you may have to change accounts when you make a permanent change of station move. savings bonds purchases. First. allotments. Inquire with other individuals about the services they receive and make educated financial decisions. this ensures you have sufficient funds in the account and do not write a fraudulent check.dfas. etc.) that you are entitled to. Ensure you visit the official military web site only. as long as you have set up Sure-Pay. it is important to consider a bank that provides service at numerous military installations where you could be stationed.mil/mypay. This means that you must have your paycheck deposited directly to a checking or savings account. and direct deposit amounts at https://mypay. You must carefully review your monthly leave and earning statement to ensure that your pay is being deposited properly and you are receiving all of the benefits (Base Pay. If you close or change this account.aspx. Sure-Pay Program The Army requires all Soldiers to enroll in the sure-pay program. or twice per month on the 1st and the 15th -your choice based on your budget requirements. The Army will pay you once per month on the first of each month. First of all. Cash withdrawal charges can be expensive. Then.systems in place to meet your needs. inquire if there a charge for using ATMs. savings deposit program Statement. Numerous institutions offer free checking. There are several consequences for writing a bad check. while a local bank may be your best option. thrift savings plan investments. Bank Deposit Account There are some key items to consider when choosing the financial institution at which you will keep your direct deposit account. you must ensure that you go to your local PAC and fill out the proper forms to update your Sure-Pay data. your bank and the institution to which the check was written may each assess a service charge often as much as $30 each or more if they use a percentage system based on the amount of your check. You must pay close attention to each transaction to ensure you always know your checking account balance. TRADOC Pam 600-4 116 . as the Army requires frequent moves. BAH. inquire if there is a monthly service charge for maintaining a checking account. and often banks do not charge ATM fees at local branches. Lastly. Check Writing Managing your checkbook will be a critical factor in properly administering your personal finances. ― Does the bank have branches available throughout the U.?‖ Third. MyPay Soldiers can review and print their leave and earnings statement.S. Ask yourself.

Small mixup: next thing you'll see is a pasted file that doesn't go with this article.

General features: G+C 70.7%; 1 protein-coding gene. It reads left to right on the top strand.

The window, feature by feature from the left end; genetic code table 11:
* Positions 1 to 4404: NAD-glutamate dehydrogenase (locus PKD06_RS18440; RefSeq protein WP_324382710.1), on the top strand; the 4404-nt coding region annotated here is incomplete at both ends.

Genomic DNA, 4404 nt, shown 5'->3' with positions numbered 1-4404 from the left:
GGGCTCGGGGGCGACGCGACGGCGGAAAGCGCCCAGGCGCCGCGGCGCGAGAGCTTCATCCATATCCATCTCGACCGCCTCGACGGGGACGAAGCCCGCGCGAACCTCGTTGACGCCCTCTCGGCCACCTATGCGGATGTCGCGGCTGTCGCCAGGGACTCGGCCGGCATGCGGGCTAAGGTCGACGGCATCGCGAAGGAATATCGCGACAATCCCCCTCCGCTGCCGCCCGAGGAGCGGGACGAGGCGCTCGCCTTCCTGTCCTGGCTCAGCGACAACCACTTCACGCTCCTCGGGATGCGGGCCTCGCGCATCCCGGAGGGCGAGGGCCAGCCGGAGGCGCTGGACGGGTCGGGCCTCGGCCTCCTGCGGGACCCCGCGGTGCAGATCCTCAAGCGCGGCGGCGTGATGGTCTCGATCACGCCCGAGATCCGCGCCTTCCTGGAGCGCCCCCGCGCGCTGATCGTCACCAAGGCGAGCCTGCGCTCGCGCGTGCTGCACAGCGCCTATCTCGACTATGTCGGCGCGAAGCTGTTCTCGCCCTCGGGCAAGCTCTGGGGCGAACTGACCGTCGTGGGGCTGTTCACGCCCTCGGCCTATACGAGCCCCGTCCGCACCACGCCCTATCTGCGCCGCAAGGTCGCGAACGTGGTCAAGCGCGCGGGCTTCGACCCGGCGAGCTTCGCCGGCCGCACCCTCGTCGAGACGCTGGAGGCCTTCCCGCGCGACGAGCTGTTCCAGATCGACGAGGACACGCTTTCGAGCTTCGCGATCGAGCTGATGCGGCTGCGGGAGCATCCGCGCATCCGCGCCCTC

Advance amounts are $300 for males and $300 for females. Chaplains hold weekly services (while in garrison and in the field). Eaglecash Stored Value Card Chaplains The chaplain is responsible for providing spiritual support to every Soldier in the unit. The card can be used at the Army and Air Force Exchange Service sites (barber shops. your commander and 1SG will receive notification. The Value Card will expire 45 days from initial issue to Soldiers at the Reception Battalion.In addition to service charges. spending the full amount prior to completion of training is encouraged. The chaplains and their assistants form the Unit’s Ministry Team. and you may be reprimanded or punished. your reputation and credit rating will be damaged. Although chaplains are part of a particular denomination. Also. and Post Exchange facilities). or other items requiring a loan. clothing sales. their mission is to ensure the spiritual needs of every Soldier are met. Each battalion in the Army has its own Chaplain (normally a CPT). Eaglecash Stored Value Card The stored value card reduces cash/check operations for initial trainee advance. In the IET environment. and if you bounce a check on post. Figure D. such as suicide prevention. however.1. you could lose check-writing privileges on post. making it difficult (and more costly) to purchase a car. they are of particular value in helping Soldiers succeed under difficult and stressful conditions. They assist the commander in teaching. are available for individual counseling. TRADOC Pam 600-4 117 . The chaplain also plays a key role in helping promote programs. Any remaining value at expiration is returned to the Soldier. home. and are one of the few members of the military who retain the privilege of confidentiality.